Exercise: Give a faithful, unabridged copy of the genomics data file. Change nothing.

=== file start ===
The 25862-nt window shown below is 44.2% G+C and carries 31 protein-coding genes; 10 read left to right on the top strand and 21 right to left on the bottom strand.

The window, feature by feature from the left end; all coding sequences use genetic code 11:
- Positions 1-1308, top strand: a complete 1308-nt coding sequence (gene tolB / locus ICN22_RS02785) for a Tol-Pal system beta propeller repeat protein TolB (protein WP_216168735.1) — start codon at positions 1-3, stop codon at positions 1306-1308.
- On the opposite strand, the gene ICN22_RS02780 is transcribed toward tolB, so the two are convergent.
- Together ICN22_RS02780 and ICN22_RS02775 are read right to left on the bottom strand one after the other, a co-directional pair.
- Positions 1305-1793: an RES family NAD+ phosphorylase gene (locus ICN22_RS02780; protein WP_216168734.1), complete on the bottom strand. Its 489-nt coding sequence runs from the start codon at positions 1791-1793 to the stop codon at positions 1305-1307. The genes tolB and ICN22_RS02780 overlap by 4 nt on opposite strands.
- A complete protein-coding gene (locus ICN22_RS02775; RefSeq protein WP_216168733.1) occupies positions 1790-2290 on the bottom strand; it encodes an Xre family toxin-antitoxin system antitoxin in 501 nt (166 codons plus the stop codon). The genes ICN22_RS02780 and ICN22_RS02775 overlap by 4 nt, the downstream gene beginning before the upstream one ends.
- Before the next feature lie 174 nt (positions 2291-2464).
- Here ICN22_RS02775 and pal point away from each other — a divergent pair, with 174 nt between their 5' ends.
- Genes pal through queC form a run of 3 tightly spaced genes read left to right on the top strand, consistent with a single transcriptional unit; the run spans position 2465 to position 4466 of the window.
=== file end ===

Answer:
The 25862-nt window shown below is 44.2% G+C and carries 31 protein-coding genes; 10 read left to right on the top strand and 21 right to left on the bottom strand.

The window, feature by feature from the left end; all coding sequences use genetic code 11:
- Positions 1-1308, top strand: a complete 1308-nt coding sequence (gene tolB / locus ICN22_RS02785) for a Tol-Pal system beta propeller repeat protein TolB (protein WP_216168735.1) — start codon at positions 1-3, stop codon at positions 1306-1308.
- On the opposite strand, the gene ICN22_RS02780 is transcribed toward tolB, so the two are convergent.
- Together ICN22_RS02780 and ICN22_RS02775 are read right to left on the bottom strand one after the other, a co-directional pair.
- Positions 1305-1793: an RES family NAD+ phosphorylase gene (locus ICN22_RS02780; protein WP_216168734.1), complete on the bottom strand. Its 489-nt coding sequence runs from the start codon at positions 1791-1793 to the stop codon at positions 1305-1307. The genes tolB and ICN22_RS02780 overlap by 4 nt on opposite strands.
- A complete protein-coding gene (locus ICN22_RS02775; RefSeq protein WP_216168733.1) occupies positions 1790-2290 on the bottom strand; it encodes an Xre family toxin-antitoxin system antitoxin in 501 nt (166 codons plus the stop codon). The genes ICN22_RS02780 and ICN22_RS02775 overlap by 4 nt, the downstream gene beginning before the upstream one ends.
- Before the next feature lie 174 nt (positions 2291-2464).
- Here ICN22_RS02775 and pal point away from each other — a divergent pair, with 174 nt between their 5' ends.
- Genes pal through queC form a run of 3 tightly spaced genes read left to right on the top strand, consistent with a single transcriptional unit; the run spans position 2465 to position 4466 of the window.